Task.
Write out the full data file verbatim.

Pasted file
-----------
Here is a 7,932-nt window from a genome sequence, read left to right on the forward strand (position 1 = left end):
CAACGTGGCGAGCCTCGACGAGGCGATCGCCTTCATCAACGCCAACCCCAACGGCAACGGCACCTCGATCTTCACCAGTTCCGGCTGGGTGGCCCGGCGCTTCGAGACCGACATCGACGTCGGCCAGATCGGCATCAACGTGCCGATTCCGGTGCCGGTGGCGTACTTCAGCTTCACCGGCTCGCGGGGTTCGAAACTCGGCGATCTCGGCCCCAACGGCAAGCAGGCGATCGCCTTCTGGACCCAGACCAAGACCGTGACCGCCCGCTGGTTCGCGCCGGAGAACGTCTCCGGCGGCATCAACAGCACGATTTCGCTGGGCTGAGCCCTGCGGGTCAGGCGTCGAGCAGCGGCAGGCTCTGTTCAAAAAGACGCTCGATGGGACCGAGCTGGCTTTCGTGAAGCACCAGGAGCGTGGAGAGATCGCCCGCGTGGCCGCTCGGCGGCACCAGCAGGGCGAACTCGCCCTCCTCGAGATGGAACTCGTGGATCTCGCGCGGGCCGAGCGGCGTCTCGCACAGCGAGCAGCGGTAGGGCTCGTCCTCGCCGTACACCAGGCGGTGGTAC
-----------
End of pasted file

Here is a 7,932-nt window from a genome sequence, read left to right on the forward strand (position 1 = left end):
CAACGTGGCGAGCCTCGACGAGGCGATCGCCTTCATCAACGCCAACCCCAACGGCAACGGCACCTCGATCTTCACCAGTTCCGGCTGGGTGGCCCGGCGCTTCGAGACCGACATCGACGTCGGCCAGATCGGCATCAACGTGCCGATTCCGGTGCCGGTGGCGTACTTCAGCTTCACCGGCTCGCGGGGTTCGAAACTCGGCGATCTCGGCCCCAACGGCAAGCAGGCGATCGCCTTCTGGACCCAGACCAAGACCGTGACCGCCCGCTGGTTCGCGCCGGAGAACGTCTCCGGCGGCATCAACAGCACGATTTCGCTGGGCTGAGCCCTGCGGGTCAGGCGTCGAGCAGCGGCAGGCTCTGTTCAAAAAGACGCTCGATGGGACCGAGCTGGCTTTCGTGAAGCACCAGGAGCGTGGAGAGATCGCCCGCGTGGCCGCTCGGCGGCACCAGCAGGGCGAACTCGCCCTCCTCGAGATGGAACTCGTGGATCTCGCGCGGGCCGAGCGGCGTCTCGCACAGCGAGCAGCGGTAGGGCTCGTCCTCGCCGTACACCAGGCGGTGGTAC